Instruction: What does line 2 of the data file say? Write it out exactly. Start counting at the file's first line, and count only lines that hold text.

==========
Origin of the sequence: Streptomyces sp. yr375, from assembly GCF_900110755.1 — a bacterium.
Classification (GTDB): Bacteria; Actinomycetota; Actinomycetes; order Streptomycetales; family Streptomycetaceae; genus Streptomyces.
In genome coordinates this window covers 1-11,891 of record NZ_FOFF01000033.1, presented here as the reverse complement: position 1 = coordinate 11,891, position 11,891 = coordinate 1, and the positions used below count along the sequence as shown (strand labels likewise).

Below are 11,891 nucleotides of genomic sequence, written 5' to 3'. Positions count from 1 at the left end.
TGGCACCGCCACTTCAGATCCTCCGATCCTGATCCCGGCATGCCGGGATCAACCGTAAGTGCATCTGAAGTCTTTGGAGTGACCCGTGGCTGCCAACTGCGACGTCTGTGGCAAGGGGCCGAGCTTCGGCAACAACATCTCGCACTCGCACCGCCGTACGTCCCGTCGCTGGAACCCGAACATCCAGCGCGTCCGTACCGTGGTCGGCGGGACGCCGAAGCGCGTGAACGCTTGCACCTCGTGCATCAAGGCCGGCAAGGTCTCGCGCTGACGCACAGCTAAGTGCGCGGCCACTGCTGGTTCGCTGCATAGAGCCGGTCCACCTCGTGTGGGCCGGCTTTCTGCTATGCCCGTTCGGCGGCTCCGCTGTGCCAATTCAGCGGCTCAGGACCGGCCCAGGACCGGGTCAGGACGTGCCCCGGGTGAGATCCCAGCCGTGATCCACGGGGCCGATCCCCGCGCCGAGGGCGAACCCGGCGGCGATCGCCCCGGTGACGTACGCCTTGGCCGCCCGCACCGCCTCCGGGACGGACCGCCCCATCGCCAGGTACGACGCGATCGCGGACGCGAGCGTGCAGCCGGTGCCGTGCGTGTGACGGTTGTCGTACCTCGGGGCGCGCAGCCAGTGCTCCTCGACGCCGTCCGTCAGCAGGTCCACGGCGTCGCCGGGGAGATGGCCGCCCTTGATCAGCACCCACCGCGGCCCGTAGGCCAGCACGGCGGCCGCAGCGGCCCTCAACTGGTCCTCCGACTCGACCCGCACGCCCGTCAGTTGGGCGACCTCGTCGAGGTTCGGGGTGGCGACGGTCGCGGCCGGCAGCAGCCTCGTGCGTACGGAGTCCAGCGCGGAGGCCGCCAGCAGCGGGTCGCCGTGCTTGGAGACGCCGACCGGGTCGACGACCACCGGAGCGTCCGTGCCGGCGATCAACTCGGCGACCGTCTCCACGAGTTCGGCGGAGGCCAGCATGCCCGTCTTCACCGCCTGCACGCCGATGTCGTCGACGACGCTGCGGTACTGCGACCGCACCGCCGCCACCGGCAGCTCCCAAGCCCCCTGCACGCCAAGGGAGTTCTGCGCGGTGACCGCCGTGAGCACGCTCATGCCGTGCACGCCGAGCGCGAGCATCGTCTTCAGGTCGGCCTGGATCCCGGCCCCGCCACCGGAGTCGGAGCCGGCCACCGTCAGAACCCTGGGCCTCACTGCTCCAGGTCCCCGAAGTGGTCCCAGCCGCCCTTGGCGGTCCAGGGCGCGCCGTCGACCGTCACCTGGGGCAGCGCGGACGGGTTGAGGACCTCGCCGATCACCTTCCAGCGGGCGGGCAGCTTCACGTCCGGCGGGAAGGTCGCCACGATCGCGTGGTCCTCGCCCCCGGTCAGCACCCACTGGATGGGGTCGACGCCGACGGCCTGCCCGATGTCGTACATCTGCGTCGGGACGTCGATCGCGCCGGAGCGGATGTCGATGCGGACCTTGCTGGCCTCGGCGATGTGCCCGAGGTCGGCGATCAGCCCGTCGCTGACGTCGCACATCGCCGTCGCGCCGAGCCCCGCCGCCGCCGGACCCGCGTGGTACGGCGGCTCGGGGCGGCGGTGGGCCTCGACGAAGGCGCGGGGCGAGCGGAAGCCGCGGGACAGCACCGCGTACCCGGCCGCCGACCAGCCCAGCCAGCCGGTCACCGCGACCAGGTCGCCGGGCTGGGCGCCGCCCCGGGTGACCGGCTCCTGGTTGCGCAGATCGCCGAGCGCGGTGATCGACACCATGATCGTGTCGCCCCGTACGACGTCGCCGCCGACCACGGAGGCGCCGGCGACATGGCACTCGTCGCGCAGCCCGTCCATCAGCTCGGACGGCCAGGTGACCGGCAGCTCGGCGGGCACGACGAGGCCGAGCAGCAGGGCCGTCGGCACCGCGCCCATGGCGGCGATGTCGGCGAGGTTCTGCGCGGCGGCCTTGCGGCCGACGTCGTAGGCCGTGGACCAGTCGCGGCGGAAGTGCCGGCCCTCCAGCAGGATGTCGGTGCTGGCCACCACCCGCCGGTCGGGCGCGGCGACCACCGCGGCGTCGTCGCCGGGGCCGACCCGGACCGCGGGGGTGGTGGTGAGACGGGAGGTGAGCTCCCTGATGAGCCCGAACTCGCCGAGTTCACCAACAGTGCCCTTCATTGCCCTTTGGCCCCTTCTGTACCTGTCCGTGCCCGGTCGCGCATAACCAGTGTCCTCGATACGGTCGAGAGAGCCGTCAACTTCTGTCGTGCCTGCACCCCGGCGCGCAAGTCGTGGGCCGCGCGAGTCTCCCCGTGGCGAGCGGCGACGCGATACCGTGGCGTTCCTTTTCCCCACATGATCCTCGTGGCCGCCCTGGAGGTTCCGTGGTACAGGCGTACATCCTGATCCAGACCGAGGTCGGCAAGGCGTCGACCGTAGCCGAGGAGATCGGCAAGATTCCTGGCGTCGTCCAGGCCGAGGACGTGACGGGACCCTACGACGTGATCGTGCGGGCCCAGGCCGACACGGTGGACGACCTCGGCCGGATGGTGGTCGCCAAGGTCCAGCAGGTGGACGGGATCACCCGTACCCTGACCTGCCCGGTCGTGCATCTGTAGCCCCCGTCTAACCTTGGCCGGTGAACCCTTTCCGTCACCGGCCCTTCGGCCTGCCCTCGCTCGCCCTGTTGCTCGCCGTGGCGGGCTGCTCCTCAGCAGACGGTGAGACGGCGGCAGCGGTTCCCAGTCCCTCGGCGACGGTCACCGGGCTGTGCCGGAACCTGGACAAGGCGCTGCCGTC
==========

Classification (GTDB): Bacteria; Actinomycetota; Actinomycetes; order Streptomycetales; family Streptomycetaceae; genus Streptomyces.